Edward Rogers – Catch A Cloud – album review

Edward Rogers – Catch A Cloud

Zip Records


Released 25 June 2021

New 11 track album from singer/songwriter/DJ Edward Rogers, his eighth in total. He is assisted on this album by a host of musicians and singers, including James Mastro, Marty Willson-Piper and Stephanie Seymour and the record is produced by Don Piper. Ian Canty ponders the long range forecast…

Though Edward Rogers was born in Birmingham and spent his early childhood there, he moved to New York with his family at the age of 12. This was just around the time when The Beatles were spearheading the onslaught of UK bands in the US and intrigued, Edward soon began playing drums in a variety of bands. In 1985 a subway accident put an end to his drumming career. Edward then decided to focus instead on singing and writing songs. Here he truly found his niche. In the 21st century he partnered Amanda Thorpe in The Bedsit Poets and has performed alongside Stephen Butler as Rogers & Butler, as well as having a lively solo career. I saw the latter pairing on the same bill as John Howard at the Lexington a few years back and he proved an engaging presence as part of that duo.

Catch A Cloud is his eight solo album and was completed in 2019, just before the pandemic kicked in. This record finds Rogers working with producer Don Piper and a wide range of musicians, including Marty Willson-Piper (The Church) and James Mastro ex The Bongoes. Together they work to provide a verdant musical landscape. At the time of recording Edward was laid up with a bad leg and this naturally lead to feelings of isolation and introspection, which fed into the album’s themes.

The weird but lush country rush of Imaginary Man leads the listener into Catch A Cloud, there’s some delicate and well crafted instrumental work on this tune. The song addresses one’s conscience, something which can torture every waking moment if you let it get out of hand. What Happened To Us? follows, starting with a spartan but pretty guitar, though soon the band kicks in with gusto. There’s touches of both folk and glam here, an odd combo, but it works.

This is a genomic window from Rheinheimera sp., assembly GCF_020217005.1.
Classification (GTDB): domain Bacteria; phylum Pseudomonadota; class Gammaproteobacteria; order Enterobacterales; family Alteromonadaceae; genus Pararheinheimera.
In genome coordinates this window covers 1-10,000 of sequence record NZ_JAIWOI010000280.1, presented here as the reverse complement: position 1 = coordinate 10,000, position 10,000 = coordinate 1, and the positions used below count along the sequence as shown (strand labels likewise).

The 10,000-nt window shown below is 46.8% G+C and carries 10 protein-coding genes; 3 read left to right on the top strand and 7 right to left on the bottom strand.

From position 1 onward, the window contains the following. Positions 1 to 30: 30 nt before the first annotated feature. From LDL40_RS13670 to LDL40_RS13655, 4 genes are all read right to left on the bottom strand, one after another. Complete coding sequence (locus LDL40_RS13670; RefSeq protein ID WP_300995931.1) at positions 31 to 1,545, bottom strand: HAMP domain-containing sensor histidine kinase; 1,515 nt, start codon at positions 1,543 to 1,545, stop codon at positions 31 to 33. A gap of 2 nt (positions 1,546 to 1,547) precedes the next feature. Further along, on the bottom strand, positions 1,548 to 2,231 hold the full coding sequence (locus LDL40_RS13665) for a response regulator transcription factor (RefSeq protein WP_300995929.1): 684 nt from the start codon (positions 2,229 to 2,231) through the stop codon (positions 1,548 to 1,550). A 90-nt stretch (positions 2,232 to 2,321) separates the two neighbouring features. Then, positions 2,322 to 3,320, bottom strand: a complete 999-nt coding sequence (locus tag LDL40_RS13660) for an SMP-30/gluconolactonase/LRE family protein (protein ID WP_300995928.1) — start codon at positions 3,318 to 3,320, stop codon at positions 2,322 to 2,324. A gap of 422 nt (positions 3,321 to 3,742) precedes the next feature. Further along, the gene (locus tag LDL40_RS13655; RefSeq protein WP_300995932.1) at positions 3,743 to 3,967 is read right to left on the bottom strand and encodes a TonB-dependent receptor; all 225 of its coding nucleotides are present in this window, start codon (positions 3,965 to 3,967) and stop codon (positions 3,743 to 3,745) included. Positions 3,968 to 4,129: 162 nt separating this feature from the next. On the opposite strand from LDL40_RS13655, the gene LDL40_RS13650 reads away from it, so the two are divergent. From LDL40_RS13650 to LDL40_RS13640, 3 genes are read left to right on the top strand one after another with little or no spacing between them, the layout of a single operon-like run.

Edward’s voice reminds me a bit of Richard Butler of The Psychedelic Furs, but the sonic arrangements on Catch A Cloud aren’t like them at all. That said, the chorus of What Happened To Us? yields a wonderful, ecstatic payoff. A guitar shimmers on Button and the lyric seems to collect a set of rueful memories, all pointing to how musical hero worship almost always ends badly. A baroque string section swerves in, there’s a great use of echo and what sounds very like pedal steel. It all musically it builds up a picture of high quality modern psychedelic pop.

(Not on the album but here’s a taste of Edward in action)

The Cost Of Love is a slower, quieter item, a bare dreamlike waft of sound. The way that love proves an irresistible temptation but takes a huge toil on those involved isn’t a new concept in itself, but it is well told here and with real feeling. The band barrels in tensely on Too Far From The Candle, with Edward ramping up the atmosphere a further notch with an edgy vocal. Sitars give the tune a period psychedelic feel, something which is neatly enhanced by a groovy chorus and an acidic guitar break.

Starting with a racing electronic pulse which fades out to luxurious guitar strums, This Bird Has Flown is more upbeat with a solid rhythm. This number could almost be very attractive synth pop or new wave, bar the chamber music section that cuts the song in half. The title track Catch A Cloud comes next, a gentle, sunny acoustic lament, folk pop par excellence. I’m Leaving Redhill starts in unlikely fashion with eastern drones, plus a playful acoustic strum. Has there ever been another song written about Redhill? I don’t know for sure, but this one is damn catchy. The backing vocals dovetail nicely with Edward’s voice here, producing a great effect that just highlights the work that has gone into the album.

Thankfully not alluding to Compo and Co, Last Of The Summer Wine is breezy guitar pop which slides into wavering chords and choral sounds. It works well enough and is followed by Hayley, a cool and infectious tribute to Whistle Down The Wind star Ms Mills. As so often on Catch A Cloud, there’s a dream-like feel and a sax soloing away in the background hints at many a downbeat 1970s pop classic. The final offering The Head Of The Nail comes in with backward sound flips and a foreboding drone. This song namechecks Robert Wyatt and the recurring theme of mental anguish looms up here again. This a graveyard stomp/ghost stomp which strangely enough made me think of The Specials for some reason. It is also quite beautiful in its darkness and adds up to quite a way to put a cap on the LP.

Catch A Cloud is a great set of thoroughly appealing sounds and original thought. Edward using his voice adeptly to endow his songs with real character and charisma, with a good eye for detail in his lyrics too. This is given the ideal musical setting by a clutch of cracking players and a fine production job, resulting in a deep and thoughtful record made by someone who has obviously lived through some dark times, but came out the other end still kicking back and wiser for the experience.

Edward Rogers is on Facebook here and his website is here

All words by Ian Canty – see his author profile here

Post Author: BackSpin Chief Editor

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